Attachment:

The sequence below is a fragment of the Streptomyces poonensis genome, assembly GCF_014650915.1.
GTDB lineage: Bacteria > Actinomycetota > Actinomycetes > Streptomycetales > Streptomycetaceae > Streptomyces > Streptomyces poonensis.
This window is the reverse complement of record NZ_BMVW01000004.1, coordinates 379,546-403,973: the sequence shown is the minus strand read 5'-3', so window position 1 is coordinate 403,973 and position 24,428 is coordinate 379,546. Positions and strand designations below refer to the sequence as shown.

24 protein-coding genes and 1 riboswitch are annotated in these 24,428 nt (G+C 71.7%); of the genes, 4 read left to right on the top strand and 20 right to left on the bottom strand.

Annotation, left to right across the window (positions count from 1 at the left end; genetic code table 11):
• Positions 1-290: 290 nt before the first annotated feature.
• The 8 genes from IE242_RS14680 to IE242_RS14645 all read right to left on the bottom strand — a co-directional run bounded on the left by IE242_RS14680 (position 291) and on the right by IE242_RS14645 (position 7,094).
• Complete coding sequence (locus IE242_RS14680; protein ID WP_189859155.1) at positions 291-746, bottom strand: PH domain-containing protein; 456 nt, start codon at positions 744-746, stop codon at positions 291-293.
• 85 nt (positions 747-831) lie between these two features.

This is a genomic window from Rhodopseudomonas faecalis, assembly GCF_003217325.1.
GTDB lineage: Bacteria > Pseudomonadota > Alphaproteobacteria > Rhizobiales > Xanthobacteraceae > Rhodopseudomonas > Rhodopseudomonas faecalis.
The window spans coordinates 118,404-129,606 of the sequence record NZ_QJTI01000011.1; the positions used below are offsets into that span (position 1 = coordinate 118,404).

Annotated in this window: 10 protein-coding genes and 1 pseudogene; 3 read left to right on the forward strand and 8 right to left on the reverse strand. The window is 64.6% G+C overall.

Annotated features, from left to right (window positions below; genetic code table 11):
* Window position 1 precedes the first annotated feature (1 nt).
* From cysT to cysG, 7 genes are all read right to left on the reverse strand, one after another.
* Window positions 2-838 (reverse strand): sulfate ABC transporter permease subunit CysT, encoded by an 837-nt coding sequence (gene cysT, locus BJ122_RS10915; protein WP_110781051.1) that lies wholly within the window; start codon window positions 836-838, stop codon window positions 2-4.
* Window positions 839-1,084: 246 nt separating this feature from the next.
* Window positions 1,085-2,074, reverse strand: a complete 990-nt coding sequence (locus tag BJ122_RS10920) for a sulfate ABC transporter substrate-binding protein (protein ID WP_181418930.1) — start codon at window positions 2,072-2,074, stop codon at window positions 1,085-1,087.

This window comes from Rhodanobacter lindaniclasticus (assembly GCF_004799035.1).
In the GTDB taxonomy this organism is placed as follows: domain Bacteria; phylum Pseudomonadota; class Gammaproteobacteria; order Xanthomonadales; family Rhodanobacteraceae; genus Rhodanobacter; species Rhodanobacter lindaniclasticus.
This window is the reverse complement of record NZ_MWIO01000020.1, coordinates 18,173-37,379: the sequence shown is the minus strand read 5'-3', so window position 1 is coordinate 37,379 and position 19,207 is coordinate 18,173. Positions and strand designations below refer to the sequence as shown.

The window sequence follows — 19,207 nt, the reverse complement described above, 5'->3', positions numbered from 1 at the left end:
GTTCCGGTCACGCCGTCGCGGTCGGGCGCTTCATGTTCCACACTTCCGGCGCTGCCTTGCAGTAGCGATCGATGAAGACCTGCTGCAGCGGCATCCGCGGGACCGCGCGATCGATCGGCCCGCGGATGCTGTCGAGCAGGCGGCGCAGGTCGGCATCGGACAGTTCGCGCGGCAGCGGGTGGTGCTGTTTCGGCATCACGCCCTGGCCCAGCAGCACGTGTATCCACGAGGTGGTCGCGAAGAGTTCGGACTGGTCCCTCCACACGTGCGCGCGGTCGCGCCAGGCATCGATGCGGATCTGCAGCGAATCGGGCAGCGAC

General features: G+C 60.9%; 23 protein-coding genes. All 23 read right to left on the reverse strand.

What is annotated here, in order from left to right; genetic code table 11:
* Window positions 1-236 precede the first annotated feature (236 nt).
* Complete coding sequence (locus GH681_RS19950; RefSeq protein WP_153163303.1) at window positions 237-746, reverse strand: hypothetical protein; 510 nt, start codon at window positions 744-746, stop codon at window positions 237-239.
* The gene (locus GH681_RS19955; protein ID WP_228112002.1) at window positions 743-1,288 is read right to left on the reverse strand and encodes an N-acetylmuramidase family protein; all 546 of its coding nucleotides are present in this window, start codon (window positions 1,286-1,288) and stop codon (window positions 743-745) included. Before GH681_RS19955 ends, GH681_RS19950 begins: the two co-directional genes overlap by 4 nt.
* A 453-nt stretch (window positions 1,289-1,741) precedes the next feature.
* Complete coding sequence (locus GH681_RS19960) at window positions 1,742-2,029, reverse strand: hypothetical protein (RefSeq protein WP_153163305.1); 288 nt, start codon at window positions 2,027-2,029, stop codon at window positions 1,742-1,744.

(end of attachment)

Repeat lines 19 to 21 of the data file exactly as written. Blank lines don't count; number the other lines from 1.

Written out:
* Window positions 1,085-2,074, reverse strand: a complete 990-nt coding sequence (locus tag BJ122_RS10920) for a sulfate ABC transporter substrate-binding protein (protein ID WP_181418930.1) — start codon at window positions 2,072-2,074, stop codon at window positions 1,085-1,087.

This window comes from Rhodanobacter lindaniclasticus (assembly GCF_004799035.1).
In the GTDB taxonomy this organism is placed as follows: domain Bacteria; phylum Pseudomonadota; class Gammaproteobacteria; order Xanthomonadales; family Rhodanobacteraceae; genus Rhodanobacter; species Rhodanobacter lindaniclasticus.